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Facebook First and Home review round-up: beauty is only skin deep


Last week, Facebook announced two new products to expand their reach in the mobile market: Facebook Home, a downloadable Facebook-intergrated skin for Android phones and the HTC Facebook First, the first official hardware by the company. The First is scheduled to be released April 12th for $99 exclusively through AT&T. Naturally, the First comes pre-loaded with Facebook Home.

Facebook Home is a downloadable launcher for Android phones only, and a few of its key features such as Chat Heads are getting much praise by reviewers. On the other hand, the First is being criticized for its lack-luster hardware such as the mediocre 5MP camera and lack of a dedicated shutter button.

If you want to read all about Facebook’s new duo of software and hardware, below is a round-up of some of the reviews from around the web…


The HTC First is compelling for two reasons. For Facebook fans, it’s now easier to maintain social connections with friends and family. For the tech-savvy crowd who has little interest in the service, the phone is a stock Android 4.1 device that comes with AT&T LTE, which is still something of a rarity. Including this opt-out was a smart move on Facebook’s part, because it’s difficult to recommend that consumers sign two-year contracts on an unproven product that depends so heavily on their engagement with Facebook. Worst case, it’s a decent mid-range phone for $99 on contract (or $450 without any commitment).
Facebook Home isn’t perfect, nor will it convince many non-Facebookers to start Liking and commenting with reckless abandon. But it’s aesthetically pleasing, and surprisingly polished for a 1.0 product.


The good:Facebook Home puts the social network front and center, and introduces a chatting system that’s immediately addictive and useful. It’s easy to tweak for maximal (or minimal) interaction.

The bad: In full effect, Facebook Home forces you to relearn how to navigate your phone. The transition from Facebook Home to the chatting and mobile apps should be smoother.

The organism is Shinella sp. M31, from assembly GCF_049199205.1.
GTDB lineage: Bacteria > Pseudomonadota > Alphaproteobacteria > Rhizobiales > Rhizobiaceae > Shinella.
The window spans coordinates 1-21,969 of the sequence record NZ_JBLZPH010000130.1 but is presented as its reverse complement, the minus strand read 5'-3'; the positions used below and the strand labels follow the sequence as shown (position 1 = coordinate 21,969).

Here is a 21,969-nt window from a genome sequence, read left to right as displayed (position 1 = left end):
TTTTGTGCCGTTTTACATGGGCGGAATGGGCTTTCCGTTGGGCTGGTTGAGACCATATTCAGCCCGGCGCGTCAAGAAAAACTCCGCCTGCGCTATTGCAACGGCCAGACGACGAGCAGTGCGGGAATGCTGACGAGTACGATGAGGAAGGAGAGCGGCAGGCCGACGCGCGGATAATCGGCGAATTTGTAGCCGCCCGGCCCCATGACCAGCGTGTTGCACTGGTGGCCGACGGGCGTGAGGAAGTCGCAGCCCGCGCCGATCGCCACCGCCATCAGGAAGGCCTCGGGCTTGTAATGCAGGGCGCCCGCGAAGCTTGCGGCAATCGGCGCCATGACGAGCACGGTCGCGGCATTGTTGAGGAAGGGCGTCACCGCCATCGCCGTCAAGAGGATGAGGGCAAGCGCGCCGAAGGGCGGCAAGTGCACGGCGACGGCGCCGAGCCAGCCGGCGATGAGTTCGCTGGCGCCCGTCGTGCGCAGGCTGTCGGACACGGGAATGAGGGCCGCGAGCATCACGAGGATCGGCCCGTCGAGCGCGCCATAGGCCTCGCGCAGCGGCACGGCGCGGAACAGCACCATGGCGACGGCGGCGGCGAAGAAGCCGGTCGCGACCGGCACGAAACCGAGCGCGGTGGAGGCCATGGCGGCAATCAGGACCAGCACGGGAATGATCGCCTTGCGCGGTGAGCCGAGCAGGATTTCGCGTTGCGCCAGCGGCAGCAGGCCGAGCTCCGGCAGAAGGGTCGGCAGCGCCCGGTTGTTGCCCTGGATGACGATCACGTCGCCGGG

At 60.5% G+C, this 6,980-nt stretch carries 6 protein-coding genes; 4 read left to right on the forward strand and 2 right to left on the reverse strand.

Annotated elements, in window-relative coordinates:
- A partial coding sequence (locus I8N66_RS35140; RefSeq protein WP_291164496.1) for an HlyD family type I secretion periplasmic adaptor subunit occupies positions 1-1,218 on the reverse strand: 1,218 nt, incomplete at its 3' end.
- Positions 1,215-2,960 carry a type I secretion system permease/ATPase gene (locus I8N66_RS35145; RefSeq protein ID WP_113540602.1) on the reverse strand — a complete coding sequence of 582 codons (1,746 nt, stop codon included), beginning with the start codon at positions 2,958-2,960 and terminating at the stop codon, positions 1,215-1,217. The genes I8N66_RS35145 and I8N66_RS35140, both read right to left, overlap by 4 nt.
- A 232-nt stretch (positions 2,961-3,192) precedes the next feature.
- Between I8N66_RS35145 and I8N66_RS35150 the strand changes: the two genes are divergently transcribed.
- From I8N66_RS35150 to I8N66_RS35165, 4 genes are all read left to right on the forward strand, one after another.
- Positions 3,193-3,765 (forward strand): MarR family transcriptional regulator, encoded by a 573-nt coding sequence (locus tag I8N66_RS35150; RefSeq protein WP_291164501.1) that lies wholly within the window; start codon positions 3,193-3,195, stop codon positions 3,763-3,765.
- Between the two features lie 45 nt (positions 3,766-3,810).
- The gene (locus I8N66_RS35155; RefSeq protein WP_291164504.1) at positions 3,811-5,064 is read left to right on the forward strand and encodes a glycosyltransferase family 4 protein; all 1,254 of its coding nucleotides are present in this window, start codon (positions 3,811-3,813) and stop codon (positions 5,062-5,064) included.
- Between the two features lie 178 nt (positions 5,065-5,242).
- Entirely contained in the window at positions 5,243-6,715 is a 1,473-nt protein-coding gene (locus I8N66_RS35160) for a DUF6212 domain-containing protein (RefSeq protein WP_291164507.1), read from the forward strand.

The bottom line: Because Facebook Home dominates your Android start screen, it really only makes sense if you’re a Facebook junkie. Luckily, you can dial down Facebook Home or completely remove it, even if it comes preloaded on your device.


The HTC First is aptly named. It’s just the first “Facebook Phone”. Facebook has devised the Home Program where it will offer other handset manufacturers guidance on how to fiddle with the versions of Android they run to optimize Home. It might take six months, but I expect some OEMs will bite. If you’re deadset on getting a Facebook Phone, this probably won’t be your only option.

In the end, if you want the latest mobile technology, the First lags behind. Still, it’s a great device beyond the camera. So if the HTC First’s strengths align with your priorities, go ahead and pre-order.


For those who principally use their smartphone for managing their interaction with Facebook, then sure, it’s nice, but it’s a long way from being essential. However, a nip and a tuck here, wider provision for accommodating the other things you do with your phone, and Facebook Home would be much more compelling.


HTC Facebook First:

The HTC First is a weird phone. It’s a mid-range Android device that shows just how far the “mid-range” has come over the past few years. It’s a Facebook Phone that gives you the very best software that Google has to offer. It will likely appeal to new smartphone adopters and Android die-hards in equal measure. If you’re a Facebook devotee, or just want a cheap phone that runs well, by all means check out the First (but test the camera before you leave the store). If you absolutely want a smaller-sized Android phone with LTE, the First is probably the best option out there right now. The First is an intriguing option for a lot of different people — but all of them will find there are compromises to be made.

Facebook Home:

I don’t know if Facebook will reach its target audience with Facebook Home. Although Chat Heads are great, the Home experience itself simplifies app management to a fault. I fully recognize that most people don’t give their homescreens much thought and don’t invest much time in customization, so it’s entirely possible that I’m off the mark and there’s enough functionality here for casual smartphone users — but I don’t think I am.

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